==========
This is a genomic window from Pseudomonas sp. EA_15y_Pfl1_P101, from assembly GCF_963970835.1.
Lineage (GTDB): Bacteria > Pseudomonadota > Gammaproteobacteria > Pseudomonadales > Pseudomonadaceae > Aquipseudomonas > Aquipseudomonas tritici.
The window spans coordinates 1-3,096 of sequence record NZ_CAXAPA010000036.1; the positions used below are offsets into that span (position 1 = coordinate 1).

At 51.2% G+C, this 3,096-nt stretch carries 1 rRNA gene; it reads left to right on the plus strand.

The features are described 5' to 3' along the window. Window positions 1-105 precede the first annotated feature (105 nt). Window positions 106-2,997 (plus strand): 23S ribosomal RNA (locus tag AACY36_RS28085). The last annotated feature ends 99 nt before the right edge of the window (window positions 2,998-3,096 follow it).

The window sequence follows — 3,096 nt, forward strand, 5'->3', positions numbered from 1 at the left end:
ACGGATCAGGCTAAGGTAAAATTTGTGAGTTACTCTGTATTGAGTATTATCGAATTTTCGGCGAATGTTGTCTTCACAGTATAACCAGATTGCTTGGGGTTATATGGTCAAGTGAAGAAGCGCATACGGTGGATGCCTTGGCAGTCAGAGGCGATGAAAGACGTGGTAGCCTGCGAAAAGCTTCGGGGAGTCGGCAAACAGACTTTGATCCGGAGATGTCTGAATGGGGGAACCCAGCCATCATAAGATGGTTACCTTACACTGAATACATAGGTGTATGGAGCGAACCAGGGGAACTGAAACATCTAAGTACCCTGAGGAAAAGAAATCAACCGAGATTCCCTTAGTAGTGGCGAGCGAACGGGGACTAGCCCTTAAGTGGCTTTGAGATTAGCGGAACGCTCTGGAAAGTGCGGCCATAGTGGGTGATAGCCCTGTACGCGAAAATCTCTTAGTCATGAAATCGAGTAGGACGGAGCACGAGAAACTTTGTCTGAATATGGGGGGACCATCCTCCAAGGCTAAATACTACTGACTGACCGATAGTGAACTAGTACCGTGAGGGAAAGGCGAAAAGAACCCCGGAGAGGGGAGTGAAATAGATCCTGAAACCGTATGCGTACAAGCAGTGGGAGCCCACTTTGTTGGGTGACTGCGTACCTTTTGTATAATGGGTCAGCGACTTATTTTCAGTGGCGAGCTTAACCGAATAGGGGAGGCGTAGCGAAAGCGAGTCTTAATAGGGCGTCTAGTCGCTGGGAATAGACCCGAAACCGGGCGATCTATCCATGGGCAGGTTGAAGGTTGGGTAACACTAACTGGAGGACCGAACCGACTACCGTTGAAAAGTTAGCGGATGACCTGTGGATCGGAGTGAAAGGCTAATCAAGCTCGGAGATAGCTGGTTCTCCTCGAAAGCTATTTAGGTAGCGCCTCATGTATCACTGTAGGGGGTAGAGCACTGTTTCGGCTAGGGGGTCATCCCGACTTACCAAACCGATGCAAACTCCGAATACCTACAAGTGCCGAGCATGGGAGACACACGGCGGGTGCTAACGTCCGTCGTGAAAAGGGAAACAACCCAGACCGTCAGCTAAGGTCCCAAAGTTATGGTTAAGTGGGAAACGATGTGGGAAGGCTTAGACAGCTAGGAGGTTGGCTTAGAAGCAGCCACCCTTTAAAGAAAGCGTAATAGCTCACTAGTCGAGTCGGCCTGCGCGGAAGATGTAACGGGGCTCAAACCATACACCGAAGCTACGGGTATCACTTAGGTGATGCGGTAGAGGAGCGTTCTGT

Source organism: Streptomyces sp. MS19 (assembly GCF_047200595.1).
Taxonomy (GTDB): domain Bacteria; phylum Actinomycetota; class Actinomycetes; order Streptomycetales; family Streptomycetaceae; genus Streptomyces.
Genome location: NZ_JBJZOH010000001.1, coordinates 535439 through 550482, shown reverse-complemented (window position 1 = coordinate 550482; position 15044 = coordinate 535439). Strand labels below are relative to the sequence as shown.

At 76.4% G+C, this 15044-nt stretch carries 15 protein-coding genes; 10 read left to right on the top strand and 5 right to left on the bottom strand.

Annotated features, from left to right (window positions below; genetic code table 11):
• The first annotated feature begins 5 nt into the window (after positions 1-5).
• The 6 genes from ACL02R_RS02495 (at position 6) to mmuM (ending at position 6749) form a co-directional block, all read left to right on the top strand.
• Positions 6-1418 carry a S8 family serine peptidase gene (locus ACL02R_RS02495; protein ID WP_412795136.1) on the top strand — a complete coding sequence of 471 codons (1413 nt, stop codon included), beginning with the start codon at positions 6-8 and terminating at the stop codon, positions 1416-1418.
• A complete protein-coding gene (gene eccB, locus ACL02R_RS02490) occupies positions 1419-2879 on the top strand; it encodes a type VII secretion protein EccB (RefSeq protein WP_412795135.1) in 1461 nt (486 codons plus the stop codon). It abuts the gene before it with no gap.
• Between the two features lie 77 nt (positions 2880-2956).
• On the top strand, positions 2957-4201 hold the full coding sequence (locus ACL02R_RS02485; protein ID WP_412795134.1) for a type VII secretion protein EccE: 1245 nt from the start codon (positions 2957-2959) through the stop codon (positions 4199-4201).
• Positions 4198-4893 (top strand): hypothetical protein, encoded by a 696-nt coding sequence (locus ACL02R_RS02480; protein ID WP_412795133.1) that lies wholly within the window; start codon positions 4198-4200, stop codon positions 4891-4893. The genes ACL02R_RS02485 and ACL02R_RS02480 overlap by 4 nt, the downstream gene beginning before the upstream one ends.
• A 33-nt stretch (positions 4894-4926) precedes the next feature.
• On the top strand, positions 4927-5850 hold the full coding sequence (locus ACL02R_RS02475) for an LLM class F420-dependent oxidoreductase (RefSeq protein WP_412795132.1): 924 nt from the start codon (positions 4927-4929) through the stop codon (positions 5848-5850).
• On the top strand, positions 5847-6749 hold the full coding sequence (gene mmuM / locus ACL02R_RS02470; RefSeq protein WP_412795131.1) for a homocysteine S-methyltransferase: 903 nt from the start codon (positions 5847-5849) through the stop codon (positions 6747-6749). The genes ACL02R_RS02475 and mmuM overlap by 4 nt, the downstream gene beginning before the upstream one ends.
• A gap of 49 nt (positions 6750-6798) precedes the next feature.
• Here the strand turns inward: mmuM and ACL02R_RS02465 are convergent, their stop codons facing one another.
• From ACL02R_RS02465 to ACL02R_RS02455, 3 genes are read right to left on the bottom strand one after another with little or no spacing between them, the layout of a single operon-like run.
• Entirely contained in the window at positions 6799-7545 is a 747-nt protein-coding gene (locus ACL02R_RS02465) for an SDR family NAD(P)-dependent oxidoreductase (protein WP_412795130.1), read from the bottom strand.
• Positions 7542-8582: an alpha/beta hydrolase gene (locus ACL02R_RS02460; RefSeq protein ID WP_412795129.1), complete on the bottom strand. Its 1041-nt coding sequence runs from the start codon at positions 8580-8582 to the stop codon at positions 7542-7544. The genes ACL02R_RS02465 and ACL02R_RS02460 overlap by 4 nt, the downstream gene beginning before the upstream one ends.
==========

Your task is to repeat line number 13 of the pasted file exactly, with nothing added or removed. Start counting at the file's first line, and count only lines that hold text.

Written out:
• The first annotated feature begins 5 nt into the window (after positions 1-5).